The Saturday before Thanksgiving, nights getting down into the 20s for great sleeping weather and the days only going up into the 40s. This is the start of my favorite time of the year. During the summer, I feel spread out too thin. Always something I “should be doing”. When the weather turns cold, my universe coalesces back in on me and I feel pure contentment. I can be quiet and solitary because one is supposed to be quiet and solitary during hibernation.
Both hounds are snuggled up next to me in bed where it’s warm. In a few minutes, it will occur to one or the other of them that it’s time for a biscuit and we’ll use that biscuit to bribe them to go back outside. Just a game we play to maintain harmony in the pack and keep the balance of power in check.
Them: “We demand a biscuit!” Us: “Ok, you can have a biscuit but you have to go outside.” Them: “Your terms are acceptable to us.” Also Them: “We will bark at everyone and everything and remember Possum has that high pitched shrieking howl when he gets really excited.” Us: “Get back in here, you’re driving the neighborhood crazy!” Them: “Of course. If you think that’s best. We’ll just climb back up into that nice soft, warm bed and sleep the biscuit off.”
That’s me in the middle. It’s wetter outside now, the pups’ feet are a bit muddier so after throwing every bit of bedding into the wash…again…we debated on kicking the pups out of bed completely. Of course, RD could never withstand that kind of pressure, he will buckle like a cheap belt at the first whimper from Possum. Indeed, RD buckled before we even tried it! He decided it would be in everyone’s best interest to just take an old sheet and throw it over everything at night. I have the first quilt I ever made on the bed right now. It’s 20 years old and won’t stand up to weekly washings. Which is exactly what happened to the 12-13 year old quilt I specifically made for our bed. Beauty of a quilt, but falling apart now. I need to do some repairs on it like replace the binding and patch a few holes.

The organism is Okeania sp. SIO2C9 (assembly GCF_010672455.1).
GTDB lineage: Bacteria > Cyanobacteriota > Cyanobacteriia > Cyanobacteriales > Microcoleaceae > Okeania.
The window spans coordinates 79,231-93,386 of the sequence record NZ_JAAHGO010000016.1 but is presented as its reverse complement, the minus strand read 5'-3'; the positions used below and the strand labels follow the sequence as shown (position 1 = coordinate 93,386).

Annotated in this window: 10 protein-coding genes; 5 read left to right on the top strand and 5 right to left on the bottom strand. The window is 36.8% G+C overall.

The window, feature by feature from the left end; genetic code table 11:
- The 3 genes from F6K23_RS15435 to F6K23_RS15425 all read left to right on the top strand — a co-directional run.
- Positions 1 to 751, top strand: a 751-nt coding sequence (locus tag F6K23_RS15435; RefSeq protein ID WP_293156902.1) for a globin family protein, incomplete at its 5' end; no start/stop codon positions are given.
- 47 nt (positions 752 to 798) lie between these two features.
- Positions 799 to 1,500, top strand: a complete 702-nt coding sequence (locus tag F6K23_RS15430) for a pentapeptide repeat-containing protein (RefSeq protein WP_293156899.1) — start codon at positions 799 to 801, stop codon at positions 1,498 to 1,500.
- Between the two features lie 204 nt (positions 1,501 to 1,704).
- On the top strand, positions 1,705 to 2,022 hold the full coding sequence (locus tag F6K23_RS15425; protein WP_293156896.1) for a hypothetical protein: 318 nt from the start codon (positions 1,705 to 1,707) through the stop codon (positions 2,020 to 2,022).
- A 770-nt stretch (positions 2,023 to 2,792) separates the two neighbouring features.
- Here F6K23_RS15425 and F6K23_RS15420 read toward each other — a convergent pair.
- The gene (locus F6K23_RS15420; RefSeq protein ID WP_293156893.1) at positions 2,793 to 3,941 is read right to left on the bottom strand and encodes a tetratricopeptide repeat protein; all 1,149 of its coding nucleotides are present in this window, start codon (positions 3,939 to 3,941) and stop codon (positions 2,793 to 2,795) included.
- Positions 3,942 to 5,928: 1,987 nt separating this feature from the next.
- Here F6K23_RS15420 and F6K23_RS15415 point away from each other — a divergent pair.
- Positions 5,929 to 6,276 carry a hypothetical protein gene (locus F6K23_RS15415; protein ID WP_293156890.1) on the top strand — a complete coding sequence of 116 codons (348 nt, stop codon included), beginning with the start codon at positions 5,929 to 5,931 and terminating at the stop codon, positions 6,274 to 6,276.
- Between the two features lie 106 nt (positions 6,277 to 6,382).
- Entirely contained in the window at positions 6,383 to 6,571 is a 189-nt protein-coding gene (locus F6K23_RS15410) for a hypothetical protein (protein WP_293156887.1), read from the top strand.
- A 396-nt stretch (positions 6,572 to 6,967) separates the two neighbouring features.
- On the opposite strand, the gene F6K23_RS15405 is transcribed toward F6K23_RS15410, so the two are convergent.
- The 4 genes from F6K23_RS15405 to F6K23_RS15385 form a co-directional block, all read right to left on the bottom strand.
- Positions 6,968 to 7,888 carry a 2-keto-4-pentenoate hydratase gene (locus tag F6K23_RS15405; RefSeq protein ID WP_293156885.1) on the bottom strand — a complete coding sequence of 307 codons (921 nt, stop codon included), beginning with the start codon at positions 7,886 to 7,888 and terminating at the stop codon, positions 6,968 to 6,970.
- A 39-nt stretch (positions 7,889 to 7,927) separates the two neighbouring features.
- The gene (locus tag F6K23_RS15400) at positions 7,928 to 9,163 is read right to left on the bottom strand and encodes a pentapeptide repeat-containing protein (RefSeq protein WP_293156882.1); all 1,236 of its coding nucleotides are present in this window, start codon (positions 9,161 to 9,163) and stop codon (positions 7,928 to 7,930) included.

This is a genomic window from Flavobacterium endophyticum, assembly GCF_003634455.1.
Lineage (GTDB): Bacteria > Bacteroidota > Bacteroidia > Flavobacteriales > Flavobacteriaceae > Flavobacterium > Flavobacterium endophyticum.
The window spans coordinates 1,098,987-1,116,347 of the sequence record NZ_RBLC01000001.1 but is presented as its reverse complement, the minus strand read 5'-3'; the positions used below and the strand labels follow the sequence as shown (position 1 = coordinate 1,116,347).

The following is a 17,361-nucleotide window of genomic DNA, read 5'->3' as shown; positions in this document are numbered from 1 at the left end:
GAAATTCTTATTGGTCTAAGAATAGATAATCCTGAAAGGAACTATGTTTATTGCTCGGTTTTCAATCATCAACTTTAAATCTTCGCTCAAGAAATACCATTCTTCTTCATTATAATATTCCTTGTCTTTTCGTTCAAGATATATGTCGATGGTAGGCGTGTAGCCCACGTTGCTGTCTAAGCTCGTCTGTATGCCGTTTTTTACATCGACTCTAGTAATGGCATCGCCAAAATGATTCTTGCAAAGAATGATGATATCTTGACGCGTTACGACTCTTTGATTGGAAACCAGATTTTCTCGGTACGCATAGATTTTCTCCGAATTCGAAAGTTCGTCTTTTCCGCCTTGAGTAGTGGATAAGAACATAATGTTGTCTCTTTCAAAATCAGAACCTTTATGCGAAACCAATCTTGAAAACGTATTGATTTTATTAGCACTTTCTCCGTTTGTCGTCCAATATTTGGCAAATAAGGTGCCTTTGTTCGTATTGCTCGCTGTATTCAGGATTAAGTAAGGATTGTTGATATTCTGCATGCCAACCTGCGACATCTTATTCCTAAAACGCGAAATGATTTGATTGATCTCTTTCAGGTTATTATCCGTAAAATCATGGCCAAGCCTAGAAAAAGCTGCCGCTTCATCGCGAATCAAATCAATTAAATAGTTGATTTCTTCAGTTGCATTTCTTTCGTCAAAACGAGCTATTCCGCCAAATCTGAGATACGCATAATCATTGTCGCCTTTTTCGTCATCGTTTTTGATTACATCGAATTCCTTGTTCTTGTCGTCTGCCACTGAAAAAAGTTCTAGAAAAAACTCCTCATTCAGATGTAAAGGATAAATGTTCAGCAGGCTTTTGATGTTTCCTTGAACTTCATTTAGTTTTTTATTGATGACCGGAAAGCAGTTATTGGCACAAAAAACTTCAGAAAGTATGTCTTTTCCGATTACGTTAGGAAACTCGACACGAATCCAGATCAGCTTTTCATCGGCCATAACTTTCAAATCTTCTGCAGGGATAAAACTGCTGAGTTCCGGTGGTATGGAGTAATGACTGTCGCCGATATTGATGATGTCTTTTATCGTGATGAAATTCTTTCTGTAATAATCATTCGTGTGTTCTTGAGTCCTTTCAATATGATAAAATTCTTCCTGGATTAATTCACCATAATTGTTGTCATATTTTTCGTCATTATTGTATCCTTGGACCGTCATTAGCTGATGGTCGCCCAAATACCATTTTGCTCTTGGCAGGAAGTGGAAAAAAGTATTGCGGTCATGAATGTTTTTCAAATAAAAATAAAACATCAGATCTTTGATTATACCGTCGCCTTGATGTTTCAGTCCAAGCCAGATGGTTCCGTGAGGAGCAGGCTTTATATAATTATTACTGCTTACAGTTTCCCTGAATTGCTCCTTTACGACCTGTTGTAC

I just finished the quilt for Seattle Sister. It…was interesting to do. Her colors are not my colors, so inspiration was hard to come by. Truly. And the “cream” background I used is the exact same color as the cheap muslin fabric we sewists use to test new garment patterns for fit and whatnot. It’s a far better quality fabric by a long shot, but the color to me was bargain-basement. However! I finally decided to bear down and focus all my concentration solely on technique, matching points, honing in on alignment and by the time I had 4 rows put together, I could see the pattern emerge and started to like her quilt. Pics now:
Seattle has very wet and cold winters so this quilt will be done up with thick, very warm 100% cotton batting. Too warm for me, in fact. My above mentioned falling-apart quilt is made up with the thick 100% cotton batting and I could never sleep under it for its bent on trapping the heat in. There’s no way I could possibly be able to hand quilt that thick batting, and the quilt is too large to fit in my Bernina (I tried, it was a disaster) so I took it to my local quilt shop and paid to have them quilt it on their long arm after all. It was only $130, well worth every penny. The shop’s long arm is tied up all the way thru February so I won’t get this back to send to her till then. I’ve sent pics to Seattle Sister. She came back with “I want to touch it! I love it! I love the blues!” RD really loved the blues and thought it was a beautiful quilt. Me? I like the pattern. Every quilt I’ve done for myself has been dark. This is the first time I’ve made a “light” quilt. I like that, the lightness of it. When it comes back from the shop, I’ll bind it in the darker blue and that will change the dynamics further. I’m satisfied Seattle Sister is thrilled with it.
My next quilt…is this one: